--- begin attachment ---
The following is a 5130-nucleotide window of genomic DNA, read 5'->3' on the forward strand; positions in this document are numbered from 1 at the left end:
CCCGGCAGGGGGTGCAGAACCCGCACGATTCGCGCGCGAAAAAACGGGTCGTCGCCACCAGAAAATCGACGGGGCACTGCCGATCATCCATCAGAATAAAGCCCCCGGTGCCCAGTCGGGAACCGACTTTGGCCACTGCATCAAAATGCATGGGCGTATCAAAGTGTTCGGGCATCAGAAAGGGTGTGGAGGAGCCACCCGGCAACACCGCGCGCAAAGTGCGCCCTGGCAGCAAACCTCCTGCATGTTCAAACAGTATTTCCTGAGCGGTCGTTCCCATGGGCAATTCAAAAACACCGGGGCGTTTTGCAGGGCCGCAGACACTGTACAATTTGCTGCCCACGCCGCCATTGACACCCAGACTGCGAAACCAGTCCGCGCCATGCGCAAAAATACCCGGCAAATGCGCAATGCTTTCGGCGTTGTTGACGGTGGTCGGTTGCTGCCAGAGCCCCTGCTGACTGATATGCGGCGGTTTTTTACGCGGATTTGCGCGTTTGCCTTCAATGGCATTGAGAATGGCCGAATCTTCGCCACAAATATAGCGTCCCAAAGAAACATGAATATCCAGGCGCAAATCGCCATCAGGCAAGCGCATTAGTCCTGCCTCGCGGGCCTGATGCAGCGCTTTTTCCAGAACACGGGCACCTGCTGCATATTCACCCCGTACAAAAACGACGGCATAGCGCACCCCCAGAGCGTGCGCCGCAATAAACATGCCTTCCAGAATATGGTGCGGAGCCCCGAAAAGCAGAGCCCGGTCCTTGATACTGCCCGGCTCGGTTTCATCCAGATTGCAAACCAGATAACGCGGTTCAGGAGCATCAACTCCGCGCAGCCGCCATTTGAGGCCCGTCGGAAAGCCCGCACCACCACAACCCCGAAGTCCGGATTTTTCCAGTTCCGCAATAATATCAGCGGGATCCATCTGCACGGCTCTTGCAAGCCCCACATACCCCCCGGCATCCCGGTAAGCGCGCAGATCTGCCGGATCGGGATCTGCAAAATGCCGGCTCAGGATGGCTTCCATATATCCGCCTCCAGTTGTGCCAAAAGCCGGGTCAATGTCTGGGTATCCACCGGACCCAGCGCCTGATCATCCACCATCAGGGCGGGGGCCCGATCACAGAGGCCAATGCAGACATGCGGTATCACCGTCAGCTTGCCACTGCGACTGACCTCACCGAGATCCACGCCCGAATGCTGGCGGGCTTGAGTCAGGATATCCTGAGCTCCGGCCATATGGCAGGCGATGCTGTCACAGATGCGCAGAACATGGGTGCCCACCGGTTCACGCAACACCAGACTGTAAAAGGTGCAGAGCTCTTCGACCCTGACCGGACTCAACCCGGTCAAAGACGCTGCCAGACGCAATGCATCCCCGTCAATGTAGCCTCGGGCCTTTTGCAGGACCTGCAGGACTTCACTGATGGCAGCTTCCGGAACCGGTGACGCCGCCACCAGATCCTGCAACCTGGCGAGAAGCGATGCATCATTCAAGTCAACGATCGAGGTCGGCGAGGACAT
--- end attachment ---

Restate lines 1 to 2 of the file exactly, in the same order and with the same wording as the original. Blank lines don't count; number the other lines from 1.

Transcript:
The following is a 5130-nucleotide window of genomic DNA, read 5'->3' on the forward strand; positions in this document are numbered from 1 at the left end:
CCCGGCAGGGGGTGCAGAACCCGCACGATTCGCGCGCGAAAAAACGGGTCGTCGCCACCAGAAAATCGACGGGGCACTGCCGATCATCCATCAGAATAAAGCCCCCGGTGCCCAGTCGGGAACCGACTTTGGCCACTGCATCAAAATGCATGGGCGTATCAAAGTGTTCGGGCATCAGAAAGGGTGTGGAGGAGCCACCCGGCAACACCGCGCGCAAAGTGCGCCCTGGCAGCAAACCTCCTGCATGTTCAAACAGTATTTCCTGAGCGGTCGTTCCCATGGGCAATTCAAAAACACCGGGGCGTTTTGCAGGGCCGCAGACACTGTACAATTTGCTGCCCACGCCGCCATTGACACCCAGACTGCGAAACCAGTCCGCGCCATGCGCAAAAATACCCGGCAAATGCGCAATGCTTTCGGCGTTGTTGACGGTGGTCGGTTGCTGCCAGAGCCCCTGCTGACTGATATGCGGCGGTTTTTTACGCGGATTTGCGCGTTTGCCTTCAATGGCATTGAGAATGGCCGAATCTTCGCCACAAATATAGCGTCCCAAAGAAACATGAATATCCAGGCGCAAATCGCCATCAGGCAAGCGCATTAGTCCTGCCTCGCGGGCCTGATGCAGCGCTTTTTCCAGAACACGGGCACCTGCTGCATATTCACCCCGTACAAAAACGACGGCATAGCGCACCCCCAGAGCGTGCGCCGCAATAAACATGCCTTCCAGAATATGGTGCGGAGCCCCGAAAAGCAGAGCCCGGTCCTTGATACTGCCCGGCTCGGTTTCATCCAGATTGCAAACCAGATAACGCGGTTCAGGAGCATCAACTCCGCGCAGCCGCCATTTGAGGCCCGTCGGAAAGCCCGCACCACCACAACCCCGAAGTCCGGATTTTTCCAGTTCCGCAATAATATCAGCGGGATCCATCTGCACGGCTCTTGCAAGCCCCACATACCCCCCGGCATCCCGGTAAGCGCGCAGATCTGCCGGATCGGGATCTGCAAAATGCCGGCTCAGGATGGCTTCCATATATCCGCCTCCAGTTGTGCCAAAAGCCGGGTCAATGTCTGGGTATCCACCGGACCCAGCGCCTGATCATCCACCATCAGGGCGGGGGCCCGATCACAGAGGCCAATGCAGACATGCGGTATCACCGTCAGCTTGCCACTGCGACTGACCTCACCGAGATCCACGCCCGAATGCTGGCGGGCTTGAGTCAGGATATCCTGAGCTCCGGCCATATGGCAGGCGATGCTGTCACAGATGCGCAGAACATGGGTGCCCACCGGTTCACGCAACACCAGACTGTAAAAGGTGCAGAGCTCTTCGACCCTGACCGGACTCAACCCGGTCAAAGACGCTGCCAGACGCAATGCATCCCCGTCAATGTAGCCTCGGGCCTTTTGCAGGACCTGCAGGACTTCACTGATGGCAGCTTCCGGAACCGGTGACGCCGCCACCAGATCCTGCAACCTGGCGAGAAGCGATGCATCATTCAAGTCAACGATCGAGGTCGGCGAGGACAT